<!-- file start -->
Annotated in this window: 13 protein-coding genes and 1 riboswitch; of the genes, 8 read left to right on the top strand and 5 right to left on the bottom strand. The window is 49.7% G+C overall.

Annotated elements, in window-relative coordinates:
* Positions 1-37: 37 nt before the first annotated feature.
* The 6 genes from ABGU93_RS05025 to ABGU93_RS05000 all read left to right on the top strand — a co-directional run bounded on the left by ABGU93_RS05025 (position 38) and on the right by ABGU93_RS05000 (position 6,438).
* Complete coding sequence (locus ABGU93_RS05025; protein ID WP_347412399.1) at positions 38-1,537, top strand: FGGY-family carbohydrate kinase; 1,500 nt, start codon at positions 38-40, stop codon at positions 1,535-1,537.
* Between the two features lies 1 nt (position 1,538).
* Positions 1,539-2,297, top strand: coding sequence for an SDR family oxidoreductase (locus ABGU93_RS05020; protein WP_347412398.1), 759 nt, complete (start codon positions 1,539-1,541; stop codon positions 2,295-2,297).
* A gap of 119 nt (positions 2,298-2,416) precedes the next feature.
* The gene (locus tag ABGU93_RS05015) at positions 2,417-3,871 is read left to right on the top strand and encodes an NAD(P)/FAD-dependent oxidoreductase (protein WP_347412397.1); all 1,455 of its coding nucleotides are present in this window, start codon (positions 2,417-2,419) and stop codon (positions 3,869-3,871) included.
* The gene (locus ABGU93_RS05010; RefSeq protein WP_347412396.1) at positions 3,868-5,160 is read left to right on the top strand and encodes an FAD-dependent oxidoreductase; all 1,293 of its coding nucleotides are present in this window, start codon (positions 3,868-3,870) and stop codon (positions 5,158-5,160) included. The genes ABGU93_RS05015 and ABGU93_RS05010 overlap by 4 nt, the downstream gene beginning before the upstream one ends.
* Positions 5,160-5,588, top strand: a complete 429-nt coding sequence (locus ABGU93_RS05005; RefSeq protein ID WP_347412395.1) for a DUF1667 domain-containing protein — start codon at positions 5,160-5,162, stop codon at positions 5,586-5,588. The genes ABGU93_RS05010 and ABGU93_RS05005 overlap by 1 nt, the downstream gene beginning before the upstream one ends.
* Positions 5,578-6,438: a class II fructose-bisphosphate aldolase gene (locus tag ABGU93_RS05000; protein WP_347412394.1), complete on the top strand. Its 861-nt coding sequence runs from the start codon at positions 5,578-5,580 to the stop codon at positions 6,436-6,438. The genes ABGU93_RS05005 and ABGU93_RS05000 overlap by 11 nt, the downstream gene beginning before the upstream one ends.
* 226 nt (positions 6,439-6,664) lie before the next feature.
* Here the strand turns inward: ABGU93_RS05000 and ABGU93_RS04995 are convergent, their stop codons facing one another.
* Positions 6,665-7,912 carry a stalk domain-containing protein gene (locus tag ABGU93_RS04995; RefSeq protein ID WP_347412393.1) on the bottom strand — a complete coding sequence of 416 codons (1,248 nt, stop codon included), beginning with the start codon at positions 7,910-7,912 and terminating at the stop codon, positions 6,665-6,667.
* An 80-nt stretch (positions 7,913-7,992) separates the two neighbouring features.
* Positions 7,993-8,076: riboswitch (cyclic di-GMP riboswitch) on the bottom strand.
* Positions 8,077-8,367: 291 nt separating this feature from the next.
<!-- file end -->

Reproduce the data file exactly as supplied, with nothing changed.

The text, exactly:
Annotated in this window: 13 protein-coding genes and 1 riboswitch; of the genes, 8 read left to right on the top strand and 5 right to left on the bottom strand. The window is 49.7% G+C overall.

Annotated elements, in window-relative coordinates:
* Positions 1-37: 37 nt before the first annotated feature.
* The 6 genes from ABGU93_RS05025 to ABGU93_RS05000 all read left to right on the top strand — a co-directional run bounded on the left by ABGU93_RS05025 (position 38) and on the right by ABGU93_RS05000 (position 6,438).
* Complete coding sequence (locus ABGU93_RS05025; protein ID WP_347412399.1) at positions 38-1,537, top strand: FGGY-family carbohydrate kinase; 1,500 nt, start codon at positions 38-40, stop codon at positions 1,535-1,537.
* Between the two features lies 1 nt (position 1,538).
* Positions 1,539-2,297, top strand: coding sequence for an SDR family oxidoreductase (locus ABGU93_RS05020; protein WP_347412398.1), 759 nt, complete (start codon positions 1,539-1,541; stop codon positions 2,295-2,297).
* A gap of 119 nt (positions 2,298-2,416) precedes the next feature.
* The gene (locus tag ABGU93_RS05015) at positions 2,417-3,871 is read left to right on the top strand and encodes an NAD(P)/FAD-dependent oxidoreductase (protein WP_347412397.1); all 1,455 of its coding nucleotides are present in this window, start codon (positions 2,417-2,419) and stop codon (positions 3,869-3,871) included.
* The gene (locus ABGU93_RS05010; RefSeq protein WP_347412396.1) at positions 3,868-5,160 is read left to right on the top strand and encodes an FAD-dependent oxidoreductase; all 1,293 of its coding nucleotides are present in this window, start codon (positions 3,868-3,870) and stop codon (positions 5,158-5,160) included. The genes ABGU93_RS05015 and ABGU93_RS05010 overlap by 4 nt, the downstream gene beginning before the upstream one ends.
* Positions 5,160-5,588, top strand: a complete 429-nt coding sequence (locus ABGU93_RS05005; RefSeq protein ID WP_347412395.1) for a DUF1667 domain-containing protein — start codon at positions 5,160-5,162, stop codon at positions 5,586-5,588. The genes ABGU93_RS05010 and ABGU93_RS05005 overlap by 1 nt, the downstream gene beginning before the upstream one ends.
* Positions 5,578-6,438: a class II fructose-bisphosphate aldolase gene (locus tag ABGU93_RS05000; protein WP_347412394.1), complete on the top strand. Its 861-nt coding sequence runs from the start codon at positions 5,578-5,580 to the stop codon at positions 6,436-6,438. The genes ABGU93_RS05005 and ABGU93_RS05000 overlap by 11 nt, the downstream gene beginning before the upstream one ends.
* 226 nt (positions 6,439-6,664) lie before the next feature.
* Here the strand turns inward: ABGU93_RS05000 and ABGU93_RS04995 are convergent, their stop codons facing one another.
* Positions 6,665-7,912 carry a stalk domain-containing protein gene (locus tag ABGU93_RS04995; RefSeq protein ID WP_347412393.1) on the bottom strand — a complete coding sequence of 416 codons (1,248 nt, stop codon included), beginning with the start codon at positions 7,910-7,912 and terminating at the stop codon, positions 6,665-6,667.
* An 80-nt stretch (positions 7,913-7,992) separates the two neighbouring features.
* Positions 7,993-8,076: riboswitch (cyclic di-GMP riboswitch) on the bottom strand.
* Positions 8,077-8,367: 291 nt separating this feature from the next.